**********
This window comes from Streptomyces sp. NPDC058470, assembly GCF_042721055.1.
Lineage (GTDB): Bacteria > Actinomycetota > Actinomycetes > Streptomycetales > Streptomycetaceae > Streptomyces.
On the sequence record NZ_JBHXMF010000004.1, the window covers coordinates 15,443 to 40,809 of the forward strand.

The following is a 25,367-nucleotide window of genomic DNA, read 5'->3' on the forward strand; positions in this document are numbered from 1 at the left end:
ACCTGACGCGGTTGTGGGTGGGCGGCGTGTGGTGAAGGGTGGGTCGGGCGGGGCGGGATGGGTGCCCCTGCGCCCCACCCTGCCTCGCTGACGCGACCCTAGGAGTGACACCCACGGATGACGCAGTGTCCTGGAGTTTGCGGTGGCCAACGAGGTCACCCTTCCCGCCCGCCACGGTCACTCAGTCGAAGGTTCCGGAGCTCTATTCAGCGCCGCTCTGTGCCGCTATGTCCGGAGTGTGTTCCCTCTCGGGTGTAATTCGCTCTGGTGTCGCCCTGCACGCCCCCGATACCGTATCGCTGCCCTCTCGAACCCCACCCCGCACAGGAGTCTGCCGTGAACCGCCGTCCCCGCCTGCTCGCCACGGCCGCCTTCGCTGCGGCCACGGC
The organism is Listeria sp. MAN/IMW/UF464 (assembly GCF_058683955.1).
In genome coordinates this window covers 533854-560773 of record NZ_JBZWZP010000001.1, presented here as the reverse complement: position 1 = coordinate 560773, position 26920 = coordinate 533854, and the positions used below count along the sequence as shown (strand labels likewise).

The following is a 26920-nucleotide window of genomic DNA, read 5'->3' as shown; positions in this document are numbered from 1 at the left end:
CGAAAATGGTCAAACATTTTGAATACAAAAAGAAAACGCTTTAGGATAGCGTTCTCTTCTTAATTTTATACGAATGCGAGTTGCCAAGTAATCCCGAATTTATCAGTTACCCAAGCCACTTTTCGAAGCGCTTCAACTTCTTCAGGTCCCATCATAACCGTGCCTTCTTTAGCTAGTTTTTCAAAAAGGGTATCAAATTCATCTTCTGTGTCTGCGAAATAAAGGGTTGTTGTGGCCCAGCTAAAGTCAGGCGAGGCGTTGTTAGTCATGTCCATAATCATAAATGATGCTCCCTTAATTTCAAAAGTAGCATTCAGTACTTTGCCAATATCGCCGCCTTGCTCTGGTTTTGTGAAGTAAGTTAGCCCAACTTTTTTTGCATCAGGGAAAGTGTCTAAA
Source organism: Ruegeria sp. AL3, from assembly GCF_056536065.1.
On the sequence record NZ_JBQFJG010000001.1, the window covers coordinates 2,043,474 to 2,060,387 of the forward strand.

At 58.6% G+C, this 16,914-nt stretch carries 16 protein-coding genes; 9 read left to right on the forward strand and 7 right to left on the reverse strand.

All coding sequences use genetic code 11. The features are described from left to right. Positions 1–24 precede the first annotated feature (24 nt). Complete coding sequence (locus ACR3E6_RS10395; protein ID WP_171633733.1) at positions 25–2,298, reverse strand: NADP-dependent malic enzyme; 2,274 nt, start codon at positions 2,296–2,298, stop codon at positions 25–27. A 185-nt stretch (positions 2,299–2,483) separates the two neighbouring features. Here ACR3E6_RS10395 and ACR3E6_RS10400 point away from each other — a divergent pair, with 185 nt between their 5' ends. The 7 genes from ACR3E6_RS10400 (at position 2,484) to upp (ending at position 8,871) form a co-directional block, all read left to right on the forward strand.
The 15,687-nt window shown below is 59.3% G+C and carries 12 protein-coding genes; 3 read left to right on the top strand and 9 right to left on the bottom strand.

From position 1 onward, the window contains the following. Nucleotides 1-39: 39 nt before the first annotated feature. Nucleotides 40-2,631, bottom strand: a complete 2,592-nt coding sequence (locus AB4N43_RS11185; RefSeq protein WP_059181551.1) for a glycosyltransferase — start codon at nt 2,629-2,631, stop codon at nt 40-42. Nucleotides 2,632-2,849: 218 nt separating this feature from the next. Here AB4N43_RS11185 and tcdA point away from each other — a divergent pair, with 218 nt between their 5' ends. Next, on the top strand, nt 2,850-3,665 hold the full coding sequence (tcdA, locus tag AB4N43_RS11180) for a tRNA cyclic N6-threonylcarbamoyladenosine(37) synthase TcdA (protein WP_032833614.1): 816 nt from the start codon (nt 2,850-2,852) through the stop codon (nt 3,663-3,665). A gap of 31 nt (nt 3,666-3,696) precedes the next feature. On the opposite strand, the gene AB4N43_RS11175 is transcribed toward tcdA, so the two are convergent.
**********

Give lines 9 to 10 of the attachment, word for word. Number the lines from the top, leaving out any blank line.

CGAAAATGGTCAAACATTTTGAATACAAAAAGAAAACGCTTTAGGATAGCGTTCTCTTCTTAATTTTATACGAATGCGAGTTGCCAAGTAATCCCGAATTTATCAGTTACCCAAGCCACTTTTCGAAGCGCTTCAACTTCTTCAGGTCCCATCATAACCGTGCCTTCTTTAGCTAGTTTTTCAAAAAGGGTATCAAATTCATCTTCTGTGTCTGCGAAATAAAGGGTTGTTGTGGCCCAGCTAAAGTCAGGCGAGGCGTTGTTAGTCATGTCCATAATCATAAATGATGCTCCCTTAATTTCAAAAGTAGCATTCAGTACTTTGCCAATATCGCCGCCTTGCTCTGGTTTTGTGAAGTAAGTTAGCCCAACTTTTTTTGCATCAGGGAAAGTGTCTAAA
Source organism: Ruegeria sp. AL3, from assembly GCF_056536065.1.